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Come contribute to open source, come sprint!

PyCon 2017 is in full swing. The last four days of the conference will be development sprints. If you've never heard about sprints before, this is the time when developers, maintainers, regular users/contributors, AND complete newcomers get together and develop features or fix bugs in their favorite projects. Many projects will be sprinting throughout various rooms. Last year there were roughly 500 people sprinting on many different projects.


If you ever thought of contributing to Open Source projects, but did not know where to start, PyCon sprints are a great place to learn new skills. Having the maintainers of the projects sit at the same table with new contributors always helps to solve issues fast.

I am a complete newcomer, don’t know where to start. Is joining development sprints a good idea for me?

Quick answer: yes, of course. Not only do the experienced mentors help new developers at the sprints, we also have some extra help for beginners:


* We try to identify the projects which are good candidates for newcomers.
* Within projects we point newcomers to "easy to fix" bugs or "simple to create" features
* We also have an “Intro to Sprinting” workshop on the last day of the main conference (Sunday, May 21 - Room C123+C124) >> details below.
* We will have sprint ambassadors to answer questions and provide encouragement


In case you did not register for sprints during the registration process, no worries. There are no registration fees for the sprints. You can still come to the sprints and stay for one day OR all four. Also remember that anyone can participate in the sprints (no registration required), even if they are not registered for the main PyCon conference.


Introduction to Sprints Workshop


We will host the “Introduction to Sprints” workshop for first-time sprinters in room C123+C124 @ 5:00. This is a good place to start as there will be experienced sprinters to mentor and coach newcomers. We will teach you, via hands-on exercises, many of the most important technical skills and we will address a number of the soft-skills aspects of participating in sprints to help set you at ease.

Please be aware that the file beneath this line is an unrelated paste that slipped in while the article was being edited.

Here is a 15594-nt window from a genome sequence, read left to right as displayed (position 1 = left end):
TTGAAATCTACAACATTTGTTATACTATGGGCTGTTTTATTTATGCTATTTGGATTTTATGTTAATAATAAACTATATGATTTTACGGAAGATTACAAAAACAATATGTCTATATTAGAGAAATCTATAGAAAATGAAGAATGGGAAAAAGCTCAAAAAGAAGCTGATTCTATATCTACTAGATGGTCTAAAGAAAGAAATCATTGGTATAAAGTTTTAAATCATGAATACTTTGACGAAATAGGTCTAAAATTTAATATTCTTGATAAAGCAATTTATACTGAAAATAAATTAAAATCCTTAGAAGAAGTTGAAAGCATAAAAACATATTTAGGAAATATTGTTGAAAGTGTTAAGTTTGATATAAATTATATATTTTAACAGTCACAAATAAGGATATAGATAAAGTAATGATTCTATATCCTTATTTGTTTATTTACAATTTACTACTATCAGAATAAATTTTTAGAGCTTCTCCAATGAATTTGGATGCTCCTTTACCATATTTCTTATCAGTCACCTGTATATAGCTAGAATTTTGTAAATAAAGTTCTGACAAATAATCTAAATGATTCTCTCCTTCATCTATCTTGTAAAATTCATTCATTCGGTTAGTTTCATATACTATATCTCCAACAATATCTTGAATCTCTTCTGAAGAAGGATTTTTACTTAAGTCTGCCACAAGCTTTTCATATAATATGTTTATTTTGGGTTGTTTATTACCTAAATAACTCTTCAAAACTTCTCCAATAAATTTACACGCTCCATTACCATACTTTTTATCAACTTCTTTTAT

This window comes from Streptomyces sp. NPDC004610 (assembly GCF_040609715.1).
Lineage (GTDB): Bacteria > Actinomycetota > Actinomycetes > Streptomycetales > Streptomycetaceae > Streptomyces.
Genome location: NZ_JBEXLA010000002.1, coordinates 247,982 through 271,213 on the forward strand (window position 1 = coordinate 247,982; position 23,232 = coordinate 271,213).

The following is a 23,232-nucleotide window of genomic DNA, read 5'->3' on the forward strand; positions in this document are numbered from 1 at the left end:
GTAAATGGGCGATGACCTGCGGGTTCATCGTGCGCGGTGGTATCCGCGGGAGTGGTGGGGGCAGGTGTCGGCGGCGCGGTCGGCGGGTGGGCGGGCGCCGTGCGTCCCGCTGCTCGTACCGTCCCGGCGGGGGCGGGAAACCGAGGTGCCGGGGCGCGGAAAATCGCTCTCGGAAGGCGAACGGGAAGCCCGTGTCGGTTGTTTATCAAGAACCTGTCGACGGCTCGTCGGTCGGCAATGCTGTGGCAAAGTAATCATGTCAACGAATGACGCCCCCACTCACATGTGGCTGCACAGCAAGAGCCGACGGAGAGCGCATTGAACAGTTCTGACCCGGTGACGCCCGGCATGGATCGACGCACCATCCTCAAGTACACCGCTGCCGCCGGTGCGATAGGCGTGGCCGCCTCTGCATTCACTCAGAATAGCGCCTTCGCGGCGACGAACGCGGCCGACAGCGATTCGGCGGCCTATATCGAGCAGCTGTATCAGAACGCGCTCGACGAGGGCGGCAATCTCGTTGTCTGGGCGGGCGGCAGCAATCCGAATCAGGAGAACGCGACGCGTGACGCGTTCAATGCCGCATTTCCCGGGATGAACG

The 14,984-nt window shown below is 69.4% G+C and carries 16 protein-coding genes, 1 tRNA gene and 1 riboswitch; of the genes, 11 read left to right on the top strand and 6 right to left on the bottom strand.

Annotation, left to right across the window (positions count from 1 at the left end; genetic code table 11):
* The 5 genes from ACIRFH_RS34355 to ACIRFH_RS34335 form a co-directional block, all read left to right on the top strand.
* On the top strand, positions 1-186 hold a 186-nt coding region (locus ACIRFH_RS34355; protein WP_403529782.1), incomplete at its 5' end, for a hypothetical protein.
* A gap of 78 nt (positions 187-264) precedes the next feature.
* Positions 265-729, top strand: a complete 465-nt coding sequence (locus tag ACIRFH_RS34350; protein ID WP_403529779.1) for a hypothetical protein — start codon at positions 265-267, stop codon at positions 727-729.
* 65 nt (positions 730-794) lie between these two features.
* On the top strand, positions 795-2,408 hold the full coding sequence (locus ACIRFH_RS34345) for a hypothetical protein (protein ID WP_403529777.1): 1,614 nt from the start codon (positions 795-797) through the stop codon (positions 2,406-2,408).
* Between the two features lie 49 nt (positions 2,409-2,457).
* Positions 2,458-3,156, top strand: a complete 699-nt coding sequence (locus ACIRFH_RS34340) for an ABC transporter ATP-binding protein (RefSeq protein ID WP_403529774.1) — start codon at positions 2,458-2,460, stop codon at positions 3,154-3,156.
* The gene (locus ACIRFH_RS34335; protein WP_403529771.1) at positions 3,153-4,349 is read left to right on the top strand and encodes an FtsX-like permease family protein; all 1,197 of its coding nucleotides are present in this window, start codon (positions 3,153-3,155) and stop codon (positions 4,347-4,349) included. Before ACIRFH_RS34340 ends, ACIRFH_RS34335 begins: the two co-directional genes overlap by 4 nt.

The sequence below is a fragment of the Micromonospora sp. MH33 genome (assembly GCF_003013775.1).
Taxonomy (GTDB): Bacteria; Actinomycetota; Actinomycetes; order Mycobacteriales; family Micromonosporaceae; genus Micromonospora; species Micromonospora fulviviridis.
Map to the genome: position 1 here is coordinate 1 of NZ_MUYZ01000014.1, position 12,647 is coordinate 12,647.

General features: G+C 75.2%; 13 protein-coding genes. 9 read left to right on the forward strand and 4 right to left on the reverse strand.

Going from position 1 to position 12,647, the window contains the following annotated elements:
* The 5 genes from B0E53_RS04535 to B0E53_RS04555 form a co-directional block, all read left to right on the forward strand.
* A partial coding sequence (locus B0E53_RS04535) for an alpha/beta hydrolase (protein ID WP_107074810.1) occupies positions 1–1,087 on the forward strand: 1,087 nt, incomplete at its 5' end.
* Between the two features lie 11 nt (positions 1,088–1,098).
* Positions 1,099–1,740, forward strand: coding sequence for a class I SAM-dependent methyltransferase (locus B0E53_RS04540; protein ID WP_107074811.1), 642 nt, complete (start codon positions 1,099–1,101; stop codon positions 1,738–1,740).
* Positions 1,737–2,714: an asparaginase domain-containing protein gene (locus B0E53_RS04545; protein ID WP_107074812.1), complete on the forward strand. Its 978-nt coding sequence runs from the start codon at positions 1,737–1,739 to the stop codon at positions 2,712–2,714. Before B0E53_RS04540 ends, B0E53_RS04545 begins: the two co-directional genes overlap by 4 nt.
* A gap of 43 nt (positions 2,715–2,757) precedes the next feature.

Mentors/Teachers: If you want to join us in mentoring newcomers, please sign up here to mentor/teach.

How to prepare for PyCon development sprints?


Maintainer Preparation: If you are a project maintainer, and you want to sprint on your project, this is a good time to add your project details to the event page. Adding your project details to the events page will help people get ready for your project. Remember to create a list of “easy issues” which can be solved by the newcomers during the sprints. Also having clear steps on how to build your project from the source code is always helpful.

Participant Preparation:
If you are planning to participate  in any of the projects during the development sprints:


* As a first step you should update your operating system. Even though there will be the Internet during sprints, having your system ready for development will save time.

* Next step will be installing a version control system, to start you can install both git and Mercurial on your computer. Just in case you are planning to contribute to a project which is written in C/C++, then please install the corresponding compiler on your operating system. i.e: Xcode on your Mac, or make/gcc toolchains on your Linux system (Don't know yet, what your project will need? The project maintainer will help you figure that out, so come anyway).

* Stop by the workshop on Sunday in Rooms C123 and C124 @ 5:00 pm

* The sprints will be spread across a number of rooms. If you are not sure which project you want to work on, please make sure to visit all the rooms and meet the sprinters. We will also have the regular sprints “Help Table” with a list of projects and rooms on a board.

* Just in case you are interested in hardware related projects, we will also have that at the development sprints. Last year, the tables related to MicroPython and Microbit were full during the sprint days.

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